CWU News

CWU Graphic Design Graduates Find Their Footing in a Competitive Industry

CWU associate professor David Bieloh

One key metric Central Washington University can use to gauge the strength of its academic programs is job-placement rate.

CWU Art + Design associate professor David Bieloh doesn’t know exactly how many of his graphic design graduates are working in the industry, but he says the majority of them have found jobs as professional designers — some at high-profile, multinational companies. 

There’s no question CWU graphic design students are receiving precisely the training they need to excel in the industry.

“My goal is to position them as well as I can so that when they graduate, I will feel comfortable, they will feel comfortable, and the companies that hire them will feel comfortable,” said Bieloh, who joined the CWU faculty in 2013. “In a way, our reputation precedes us, and hopefully, that will inspire employers to come back to us.”

Bieloh and his colleague, Justin Beckman, work with about 25 Bachelor of Fine Arts (BFA) candidates each year, preparing them to be professional graphic artists. In a typical year, the program trains 80-100 graphic design majors at different phases of their education. 

Bieloh keeps in touch with most of his former students on social media, and he maintains an “After CWU” webpage to chronicle the program’s placement proclivity. 

Recent CWU alums have landed jobs at Sid Lee, Nordstrom, Tommy Bahama, Owen Jones, Brand Juice, Blamo Corps, Tube Art Group, Ibotta, IHS Markit, and Gravity Creative. Others have gone on to work for newspapers, school districts, nonprofit organizations, and media conglomerates — not to mention, their alma mater.

“We are doing very well and our students are finding high-profile jobs every year,” said Bieloh, who credited retired professor Glen Bach for building and strengthening the program. “Something is working, so we’re just going to keep doing the best we can and make adjustments when we need to.”

Career-Ready Skills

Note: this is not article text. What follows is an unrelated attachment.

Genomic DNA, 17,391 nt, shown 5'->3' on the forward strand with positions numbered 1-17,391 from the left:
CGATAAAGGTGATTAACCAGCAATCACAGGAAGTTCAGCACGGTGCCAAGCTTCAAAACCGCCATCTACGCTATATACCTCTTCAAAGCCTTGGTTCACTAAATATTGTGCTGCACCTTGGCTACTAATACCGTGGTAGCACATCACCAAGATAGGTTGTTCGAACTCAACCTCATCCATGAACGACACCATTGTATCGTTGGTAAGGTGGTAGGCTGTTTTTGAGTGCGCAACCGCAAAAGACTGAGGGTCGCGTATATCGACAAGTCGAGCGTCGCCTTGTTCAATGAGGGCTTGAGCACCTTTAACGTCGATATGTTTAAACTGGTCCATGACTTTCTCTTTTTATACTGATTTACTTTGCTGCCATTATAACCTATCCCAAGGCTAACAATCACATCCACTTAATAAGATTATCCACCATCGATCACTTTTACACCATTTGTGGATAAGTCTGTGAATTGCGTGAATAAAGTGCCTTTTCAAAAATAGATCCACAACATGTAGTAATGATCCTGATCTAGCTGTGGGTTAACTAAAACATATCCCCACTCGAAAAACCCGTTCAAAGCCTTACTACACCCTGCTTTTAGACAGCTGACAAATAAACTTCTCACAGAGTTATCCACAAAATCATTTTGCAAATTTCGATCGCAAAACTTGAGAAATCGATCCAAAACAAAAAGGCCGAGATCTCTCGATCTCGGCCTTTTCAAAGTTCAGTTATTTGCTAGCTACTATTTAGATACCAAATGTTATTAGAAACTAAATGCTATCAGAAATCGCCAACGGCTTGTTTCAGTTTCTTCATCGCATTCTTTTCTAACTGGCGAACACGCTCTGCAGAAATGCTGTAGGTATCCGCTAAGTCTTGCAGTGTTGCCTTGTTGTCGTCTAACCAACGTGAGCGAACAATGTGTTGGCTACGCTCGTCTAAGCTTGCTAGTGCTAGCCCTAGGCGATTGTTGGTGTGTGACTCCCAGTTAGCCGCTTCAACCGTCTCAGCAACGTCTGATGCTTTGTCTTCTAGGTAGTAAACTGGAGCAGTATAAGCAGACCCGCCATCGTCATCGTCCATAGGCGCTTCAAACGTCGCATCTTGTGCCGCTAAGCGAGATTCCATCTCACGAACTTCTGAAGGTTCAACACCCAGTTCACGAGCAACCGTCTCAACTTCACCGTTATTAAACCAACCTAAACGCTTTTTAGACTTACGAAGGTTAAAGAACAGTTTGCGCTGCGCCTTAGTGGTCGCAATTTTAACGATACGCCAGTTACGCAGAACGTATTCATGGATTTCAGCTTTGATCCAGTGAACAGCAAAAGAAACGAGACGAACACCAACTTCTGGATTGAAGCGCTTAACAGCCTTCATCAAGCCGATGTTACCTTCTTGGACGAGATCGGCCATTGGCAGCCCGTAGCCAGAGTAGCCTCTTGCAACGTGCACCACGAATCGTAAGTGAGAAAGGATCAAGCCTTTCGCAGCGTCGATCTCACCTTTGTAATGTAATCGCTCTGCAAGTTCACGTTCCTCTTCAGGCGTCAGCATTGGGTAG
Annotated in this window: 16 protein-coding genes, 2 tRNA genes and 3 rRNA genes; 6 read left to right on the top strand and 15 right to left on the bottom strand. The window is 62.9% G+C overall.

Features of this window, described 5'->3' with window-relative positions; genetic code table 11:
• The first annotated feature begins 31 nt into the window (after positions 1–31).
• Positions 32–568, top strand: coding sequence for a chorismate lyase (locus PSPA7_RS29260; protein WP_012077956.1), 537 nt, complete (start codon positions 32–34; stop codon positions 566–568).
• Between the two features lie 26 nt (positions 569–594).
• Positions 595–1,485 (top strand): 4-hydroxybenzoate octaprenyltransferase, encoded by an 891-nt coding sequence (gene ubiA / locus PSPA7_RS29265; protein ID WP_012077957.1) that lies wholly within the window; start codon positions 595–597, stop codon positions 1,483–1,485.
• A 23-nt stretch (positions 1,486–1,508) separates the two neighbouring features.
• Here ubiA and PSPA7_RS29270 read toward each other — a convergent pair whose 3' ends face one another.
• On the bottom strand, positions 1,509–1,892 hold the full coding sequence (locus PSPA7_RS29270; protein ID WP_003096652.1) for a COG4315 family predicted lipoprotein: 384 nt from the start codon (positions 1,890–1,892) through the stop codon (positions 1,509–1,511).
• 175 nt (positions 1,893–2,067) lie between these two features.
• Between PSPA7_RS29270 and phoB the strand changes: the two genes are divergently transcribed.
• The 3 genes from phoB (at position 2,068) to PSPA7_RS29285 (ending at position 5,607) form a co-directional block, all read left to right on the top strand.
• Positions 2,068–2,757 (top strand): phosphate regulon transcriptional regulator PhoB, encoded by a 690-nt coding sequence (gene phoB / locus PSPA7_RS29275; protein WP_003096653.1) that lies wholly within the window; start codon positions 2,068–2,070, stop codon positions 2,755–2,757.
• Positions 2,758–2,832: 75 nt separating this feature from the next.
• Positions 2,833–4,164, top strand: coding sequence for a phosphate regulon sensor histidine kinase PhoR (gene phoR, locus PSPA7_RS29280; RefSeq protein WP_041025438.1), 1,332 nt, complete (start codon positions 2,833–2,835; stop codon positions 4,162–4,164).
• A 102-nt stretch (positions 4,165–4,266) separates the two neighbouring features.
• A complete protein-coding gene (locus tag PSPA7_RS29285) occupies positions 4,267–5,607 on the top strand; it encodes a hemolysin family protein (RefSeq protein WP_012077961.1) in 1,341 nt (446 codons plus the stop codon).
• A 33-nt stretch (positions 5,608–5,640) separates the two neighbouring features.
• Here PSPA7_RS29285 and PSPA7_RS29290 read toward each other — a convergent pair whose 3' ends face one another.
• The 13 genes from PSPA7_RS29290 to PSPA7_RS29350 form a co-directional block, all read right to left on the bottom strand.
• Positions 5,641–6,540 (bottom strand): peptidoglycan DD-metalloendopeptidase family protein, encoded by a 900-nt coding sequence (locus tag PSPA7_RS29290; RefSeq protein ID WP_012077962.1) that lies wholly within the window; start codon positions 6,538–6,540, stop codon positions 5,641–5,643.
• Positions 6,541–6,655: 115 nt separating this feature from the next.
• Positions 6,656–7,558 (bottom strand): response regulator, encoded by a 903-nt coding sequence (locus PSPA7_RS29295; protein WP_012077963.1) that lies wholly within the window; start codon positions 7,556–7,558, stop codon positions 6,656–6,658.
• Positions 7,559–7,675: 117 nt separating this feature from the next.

Three prominent examples of instant career success are Ryan Moffat (’17), Amanda Smith (’19), and Anjerie Jarman (’19). 

Moffat works as a user experience (UI/UX) designer for IHS Markit, an international website and app development company; Smith is a designer at Sid Lee, one of the premier advertising agencies in Seattle; and Jarman is the communications director for the West Valley School District in Yakima. 

Bieloh commended Jarman for taking on such a high-profile position right after graduation, but he is confident CWU prepared her well for the challenge.

“We take a well-rounded approach, and we don’t focus too much on one thing,” he said. “The students’ portfolios show the many different design areas they have been exposed to, and we do a lot of real-world projects for actual clients. Our goal is to give our students a good arsenal to work with when they enter the job market.”

Coming from a computer science background, Moffat wanted to find a career where he could work with computers but also tap into his creativity. CWU’s sequence in user-interface design helped him discover the best of both worlds.

“There are so many channels you can go into with graphic design,” he said. “CWU helped me go on an adventure and find the areas I liked most. I wasn’t sold on the UI/UX world until the end of college, but being exposed to it helped me figure out what I wanted to do. Now, I’m doing all kinds of cool things, and it’s been very rewarding.”

2016 department video

Building a Foundation